I stumbled across this postcard that was apparently made for the use of the 3,000 German-born Civillians interned at Ally Pally during WWI. Worth sparing them a thought as we near Xmas 2014.
Press reports at the time described ‘A Palatial Prison’ (Evening News) and dubbed the inmates ‘Luxurious Huns’ (Daily Mail). But first hand accounts tell a very different story. Uprooted from their homes, family, friends and work, these overwhelmingly upstanding citizens were subjected to daily life without privacy in the huge, open-plan dormitories. Imagine spending your Christmas like that this year away from those you love.
The pictures below will give you some sense of life inside the building during the war.
Sleeping Accommodation beneath the Willis Organ
German prisoners in the tailors workshop
Prisoners with their model yachts
German prisoners making models and toys
Several years into the war, one of the internees, Rudolf Rocker, was asked by the camp’s commandant, Major Mott, to write a first-hand account of his experiences. Rocker was deported to Germany in 1918 before he could finish the essay, but his rough drafts and notes were preserved and edited together by ‘W. Stz’ and Rocker’s son, Rudolf Rocker, Junior.
This is available as Alexandra Palace Internment Camp in the First World War (1914-1918). Rocker also wrote about his experiences in London before and during internment in The London Years (A.K. Press, 2005).
See also George Kenner's evocative paintings of life in the camps now on Flickr - link via this post
Also, rather excitingly, the family have uploaded pics of his internment diary pp 19-27 concern his time at Ally Pally.
I remember seeing those when you added the post - very atmospheric.
See this page from his diary that describes Christmas in the camp and click on to read how he feels about spending Christmas in an internment camp.
Interesting how this "German" kept his diary in english.
He wrote it up later for a NYC True Story Competition in 1929 - although some of the turns of phrase betray his German origins- he had lived for several years in England and then went to America after being deported so must have spoken English v well. It's a journal intended to be read by the English speaking public.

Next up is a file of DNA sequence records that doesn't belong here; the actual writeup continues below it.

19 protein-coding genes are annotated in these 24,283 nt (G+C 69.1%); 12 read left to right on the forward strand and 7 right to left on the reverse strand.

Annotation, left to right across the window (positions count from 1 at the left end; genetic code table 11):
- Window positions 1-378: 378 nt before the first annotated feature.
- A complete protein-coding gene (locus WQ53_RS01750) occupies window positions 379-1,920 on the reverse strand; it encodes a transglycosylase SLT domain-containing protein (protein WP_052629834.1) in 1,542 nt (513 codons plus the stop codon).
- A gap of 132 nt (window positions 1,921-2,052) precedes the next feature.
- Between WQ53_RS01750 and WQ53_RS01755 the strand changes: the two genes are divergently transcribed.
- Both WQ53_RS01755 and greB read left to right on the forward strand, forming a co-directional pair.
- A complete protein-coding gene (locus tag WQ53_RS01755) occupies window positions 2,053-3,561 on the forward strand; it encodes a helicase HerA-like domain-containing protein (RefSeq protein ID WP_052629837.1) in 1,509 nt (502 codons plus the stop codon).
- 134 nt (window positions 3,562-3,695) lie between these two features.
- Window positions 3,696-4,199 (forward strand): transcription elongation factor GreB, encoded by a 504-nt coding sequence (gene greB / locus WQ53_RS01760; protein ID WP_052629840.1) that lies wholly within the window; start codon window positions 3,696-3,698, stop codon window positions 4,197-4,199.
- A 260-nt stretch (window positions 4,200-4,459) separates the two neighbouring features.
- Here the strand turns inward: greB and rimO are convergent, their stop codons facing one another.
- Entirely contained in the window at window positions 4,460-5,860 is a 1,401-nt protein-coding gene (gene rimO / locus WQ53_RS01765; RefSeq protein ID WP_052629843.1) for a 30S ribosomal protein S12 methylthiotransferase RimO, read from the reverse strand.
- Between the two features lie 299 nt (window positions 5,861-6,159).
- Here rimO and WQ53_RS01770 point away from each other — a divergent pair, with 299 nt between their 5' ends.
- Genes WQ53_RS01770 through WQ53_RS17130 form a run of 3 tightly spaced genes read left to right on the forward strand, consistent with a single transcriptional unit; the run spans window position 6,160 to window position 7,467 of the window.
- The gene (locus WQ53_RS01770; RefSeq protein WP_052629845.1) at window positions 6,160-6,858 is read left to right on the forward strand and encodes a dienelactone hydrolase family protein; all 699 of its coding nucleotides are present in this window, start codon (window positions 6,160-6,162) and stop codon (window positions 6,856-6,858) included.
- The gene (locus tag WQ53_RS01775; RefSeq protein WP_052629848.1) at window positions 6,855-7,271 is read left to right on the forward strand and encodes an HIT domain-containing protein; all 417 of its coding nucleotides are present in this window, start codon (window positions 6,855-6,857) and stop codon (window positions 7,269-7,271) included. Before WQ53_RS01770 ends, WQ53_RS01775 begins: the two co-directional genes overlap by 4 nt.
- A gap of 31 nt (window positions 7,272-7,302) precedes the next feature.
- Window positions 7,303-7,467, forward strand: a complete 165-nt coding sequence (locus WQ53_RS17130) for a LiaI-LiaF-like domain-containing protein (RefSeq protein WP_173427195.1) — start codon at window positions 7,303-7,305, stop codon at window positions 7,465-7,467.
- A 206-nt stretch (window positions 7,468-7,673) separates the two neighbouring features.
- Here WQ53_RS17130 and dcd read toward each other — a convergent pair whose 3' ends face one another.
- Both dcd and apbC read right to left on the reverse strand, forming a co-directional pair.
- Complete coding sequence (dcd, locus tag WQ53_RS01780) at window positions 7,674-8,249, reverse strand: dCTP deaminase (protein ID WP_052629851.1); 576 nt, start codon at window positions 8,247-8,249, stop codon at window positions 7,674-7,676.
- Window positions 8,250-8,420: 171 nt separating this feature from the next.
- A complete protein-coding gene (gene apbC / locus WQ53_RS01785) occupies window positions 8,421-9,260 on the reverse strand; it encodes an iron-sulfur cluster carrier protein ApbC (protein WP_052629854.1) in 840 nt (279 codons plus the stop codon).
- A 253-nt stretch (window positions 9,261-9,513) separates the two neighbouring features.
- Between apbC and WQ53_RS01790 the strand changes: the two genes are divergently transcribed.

From what I've read the internees were not encouraged to keep journals or paint pictures - he was disapproved of for trying to record what he saw and had to get special permission to do his paintings. The cold, dead hand of authority was there despite the freedom to play snowballs in the park.
Very interesting, thanks Hugh. Whilst conditions were not good and these men must have suffered, being in the Ally Pally was far better than being in the trenches and some must have been relieved to have escaped that hell, thankful even? Maybe they were better fed than some folk back in Germany as food shortages were so common particularly during the end of the war. Just a point…
Unfortunately the internees were deported back into into that hell after the war - George Kenner lost two of his three children in the terrible conditions of 1920s Germany, so it was delayed rather than avoided
True. I remember reading that on another related post you did a while back. Seemed no escape ultimately for that hell.
So sad. I'm still trying to write my account of Talbot House (Toc H) in Poperinge, near Ypres from my visit there last month. It keeps getting longer… I'll share it when I'm done. Maybe some Harringay soldiers had passed through the doors of that small bit of paradise in the hell of the Ypres Salient.
There is often confusion between a PoW camp, which AP never was, and an internee camp. As Hugh says, these were not soldiers but German-born civilians who had often been living and working here for years. For instance, a close friend of Sir Edward Elgar, and the inspirer of his famous Nimrod music, the music publisher AJ Jaeger, lived nearby in Curzon Road. Had he not died a few years before, the subject of the moving music played each year at the Cenotaph would have been locked up in Ally Pally!
Completely agree, internment camps not to be confused with PoW camps. Most inmates at former were happily living and working side by side as residents of this country till the war was started. Then bang- they became the enemy within. Changing their surname might have worked for the Windsors and prevented them from being interned…. but no such luck with many German residents in London and elsewhere.
It was the sinking of the Lusitania that prompted internment. Up to that point, the government under Asquith had just registered them as enemy aliens but left them in the community probably because the logistics of keeping that many people locked up was a headache they would have preferred to avoid - Ally Pally had already been home to Belgian refugees so was probably already set up. The poor internees were stuck in tents in Aldershot to start with.
It's a fascinating topic, not much written about in the history books although there are one or two. There was also extensive repatriation (many went voluntarily and were probably glad to go as vicious anti-German hysteria gripped the country) - all single women with less than 5 yrs residency were sent 'home' immediately - as well as internment. It in effect destroyed a big and thriving German community that had grown during the Victorian and Edwardian period - lots of German names appear in directories of Tottenham.
According to the sparse academic literature on it, Ally Pally saw 17,000 men pass through its doors, although never more than 3,000 at one time, until its closure in 1919 - not all German civilians, but apparently any "undesirable" could find themselves interned there, including criminals and...er...missionaries.
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